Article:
Listening and talking are learned behaviors. How your children will communicate with others and you is something they are learning from you. Are you talking with and listening to them every day? About things that don’t matter, not just peppering them with questions? Is your homework done? Is your room clean? Did you do what I asked you to do?
When they are teens it is UNBELIEVABLY important that your teens trust you to listen when they talk. They need to be able to come to you and talk about both the meaningless and the meaningful.
Start young and create an atmosphere of conversation in your home.?
I am 17 years into parenting and my teenagers talk with me. Often and about all topics. The reason they do is because I have been talking, asking and listening to them for years. Talk with your kids, do it often, you will reap the rewards when it matters most.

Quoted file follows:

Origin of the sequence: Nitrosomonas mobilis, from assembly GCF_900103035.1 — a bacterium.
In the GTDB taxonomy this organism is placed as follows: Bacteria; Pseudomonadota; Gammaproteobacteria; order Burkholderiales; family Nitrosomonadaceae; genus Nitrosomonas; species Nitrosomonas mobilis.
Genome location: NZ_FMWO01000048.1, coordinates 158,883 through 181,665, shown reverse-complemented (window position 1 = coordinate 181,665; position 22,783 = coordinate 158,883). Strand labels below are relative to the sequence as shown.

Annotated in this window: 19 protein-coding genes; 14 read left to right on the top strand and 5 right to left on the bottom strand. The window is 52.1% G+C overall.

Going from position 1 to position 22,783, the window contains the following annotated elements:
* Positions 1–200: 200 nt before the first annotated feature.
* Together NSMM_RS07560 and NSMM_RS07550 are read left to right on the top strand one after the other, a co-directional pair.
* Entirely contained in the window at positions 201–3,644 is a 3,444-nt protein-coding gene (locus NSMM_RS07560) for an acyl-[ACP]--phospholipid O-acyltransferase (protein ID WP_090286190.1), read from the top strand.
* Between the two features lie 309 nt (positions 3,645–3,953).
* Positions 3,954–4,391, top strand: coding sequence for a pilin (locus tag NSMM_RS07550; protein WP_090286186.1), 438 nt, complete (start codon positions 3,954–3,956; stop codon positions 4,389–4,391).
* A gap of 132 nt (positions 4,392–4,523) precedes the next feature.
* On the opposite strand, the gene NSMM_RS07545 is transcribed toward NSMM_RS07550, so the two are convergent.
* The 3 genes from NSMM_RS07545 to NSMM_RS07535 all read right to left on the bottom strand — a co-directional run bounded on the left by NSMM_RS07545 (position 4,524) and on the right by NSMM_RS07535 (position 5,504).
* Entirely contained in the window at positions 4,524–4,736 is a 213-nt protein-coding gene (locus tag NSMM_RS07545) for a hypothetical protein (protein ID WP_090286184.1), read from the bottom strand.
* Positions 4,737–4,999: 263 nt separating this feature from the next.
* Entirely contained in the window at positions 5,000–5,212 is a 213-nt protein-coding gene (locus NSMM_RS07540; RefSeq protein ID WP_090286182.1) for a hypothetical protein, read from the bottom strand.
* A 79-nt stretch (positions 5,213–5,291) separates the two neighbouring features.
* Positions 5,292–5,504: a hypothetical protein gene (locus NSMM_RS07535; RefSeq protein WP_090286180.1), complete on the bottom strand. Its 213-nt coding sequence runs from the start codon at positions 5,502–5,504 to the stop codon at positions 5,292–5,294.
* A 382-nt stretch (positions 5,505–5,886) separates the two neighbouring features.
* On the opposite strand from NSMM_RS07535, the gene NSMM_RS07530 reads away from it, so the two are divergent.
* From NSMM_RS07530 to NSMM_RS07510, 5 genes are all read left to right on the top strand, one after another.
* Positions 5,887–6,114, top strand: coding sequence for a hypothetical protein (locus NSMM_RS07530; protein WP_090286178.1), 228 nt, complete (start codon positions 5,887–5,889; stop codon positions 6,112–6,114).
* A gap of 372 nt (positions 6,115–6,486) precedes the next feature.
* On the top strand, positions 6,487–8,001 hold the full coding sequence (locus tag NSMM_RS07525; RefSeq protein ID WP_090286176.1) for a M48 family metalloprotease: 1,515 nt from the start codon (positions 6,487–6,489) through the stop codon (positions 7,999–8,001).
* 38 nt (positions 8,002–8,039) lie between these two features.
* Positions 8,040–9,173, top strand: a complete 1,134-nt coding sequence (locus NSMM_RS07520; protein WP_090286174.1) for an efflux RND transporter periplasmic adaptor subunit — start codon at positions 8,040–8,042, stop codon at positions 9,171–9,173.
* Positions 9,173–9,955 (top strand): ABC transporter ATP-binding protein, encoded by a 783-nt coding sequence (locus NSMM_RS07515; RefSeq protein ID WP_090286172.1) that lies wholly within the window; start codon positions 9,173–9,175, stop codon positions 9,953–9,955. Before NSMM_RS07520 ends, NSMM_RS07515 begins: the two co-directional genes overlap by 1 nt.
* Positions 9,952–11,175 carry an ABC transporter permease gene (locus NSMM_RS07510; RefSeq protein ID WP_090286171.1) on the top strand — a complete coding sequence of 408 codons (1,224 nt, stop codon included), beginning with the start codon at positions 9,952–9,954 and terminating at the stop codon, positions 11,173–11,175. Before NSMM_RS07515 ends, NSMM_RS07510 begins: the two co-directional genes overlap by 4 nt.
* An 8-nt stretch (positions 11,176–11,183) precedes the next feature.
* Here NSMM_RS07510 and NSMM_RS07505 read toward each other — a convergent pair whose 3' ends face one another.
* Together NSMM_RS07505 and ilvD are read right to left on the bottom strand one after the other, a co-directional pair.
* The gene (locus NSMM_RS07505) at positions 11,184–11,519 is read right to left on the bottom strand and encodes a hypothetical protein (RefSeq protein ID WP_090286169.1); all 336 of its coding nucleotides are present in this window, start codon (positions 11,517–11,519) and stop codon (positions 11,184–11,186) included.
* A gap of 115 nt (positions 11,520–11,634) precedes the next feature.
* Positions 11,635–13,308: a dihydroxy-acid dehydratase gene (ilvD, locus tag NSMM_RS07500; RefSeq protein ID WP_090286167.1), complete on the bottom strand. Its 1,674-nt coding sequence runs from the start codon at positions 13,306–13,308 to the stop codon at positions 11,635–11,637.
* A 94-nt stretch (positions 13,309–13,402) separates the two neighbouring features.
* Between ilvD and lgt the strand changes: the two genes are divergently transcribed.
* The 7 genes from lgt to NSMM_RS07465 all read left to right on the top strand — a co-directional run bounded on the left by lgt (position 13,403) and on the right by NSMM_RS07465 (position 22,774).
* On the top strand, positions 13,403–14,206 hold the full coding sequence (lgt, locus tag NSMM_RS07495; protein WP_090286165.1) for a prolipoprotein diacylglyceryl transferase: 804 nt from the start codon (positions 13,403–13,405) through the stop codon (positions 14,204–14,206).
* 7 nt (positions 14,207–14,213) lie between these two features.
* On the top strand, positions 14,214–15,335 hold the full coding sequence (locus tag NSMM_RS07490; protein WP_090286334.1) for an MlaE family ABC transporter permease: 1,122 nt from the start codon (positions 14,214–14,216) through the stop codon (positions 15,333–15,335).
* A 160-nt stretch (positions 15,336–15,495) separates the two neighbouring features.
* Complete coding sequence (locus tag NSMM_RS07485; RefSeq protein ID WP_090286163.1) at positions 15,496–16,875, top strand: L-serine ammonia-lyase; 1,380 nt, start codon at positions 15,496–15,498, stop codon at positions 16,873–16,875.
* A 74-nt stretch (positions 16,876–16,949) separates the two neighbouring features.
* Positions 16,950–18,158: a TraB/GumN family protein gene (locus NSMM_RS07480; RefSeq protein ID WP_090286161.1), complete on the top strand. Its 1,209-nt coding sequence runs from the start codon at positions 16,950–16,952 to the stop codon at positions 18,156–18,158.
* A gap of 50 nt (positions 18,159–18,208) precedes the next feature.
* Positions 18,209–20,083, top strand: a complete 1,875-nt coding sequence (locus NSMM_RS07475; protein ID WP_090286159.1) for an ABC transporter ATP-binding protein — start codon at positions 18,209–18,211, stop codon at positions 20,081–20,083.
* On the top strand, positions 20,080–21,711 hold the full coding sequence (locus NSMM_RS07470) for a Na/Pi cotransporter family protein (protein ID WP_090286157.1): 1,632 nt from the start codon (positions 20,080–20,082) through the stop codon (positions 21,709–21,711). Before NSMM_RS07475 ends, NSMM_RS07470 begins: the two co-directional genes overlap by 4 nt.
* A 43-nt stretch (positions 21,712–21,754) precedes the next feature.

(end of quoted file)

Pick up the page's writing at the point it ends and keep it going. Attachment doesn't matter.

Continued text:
Now that the election has come to an end, whether your family won or lost (or like our family some one, some lost and we are all walking on egg shells) it’s a good time to do a little recon on what the kiddos learned throughout the process. And? To have a little fun too.
1. What is the difference between popular vote and the electoral college?
2. How do you think Romney is feeling this morning?
3. What do you think Obama needs to work on over the next four years?
4. If you were the POTUS what would you be doing today to celebrate?
5. Would you ever want to be President? Why or why not?
6. Why do you think Romney lost?
7. What will you miss the least about this election process?
8. Do you think the people got it right? Why or why not?
9. When you talked with other people about who they were voting for, did you find it hard not to be swayed? Did you find it hard not to argue with them? Did it make you think things about them that you hadn’t before? Is talking with your friends or family about politics fun for you?
10. This officially concludes all election discussions in our home. How does that make you feel?
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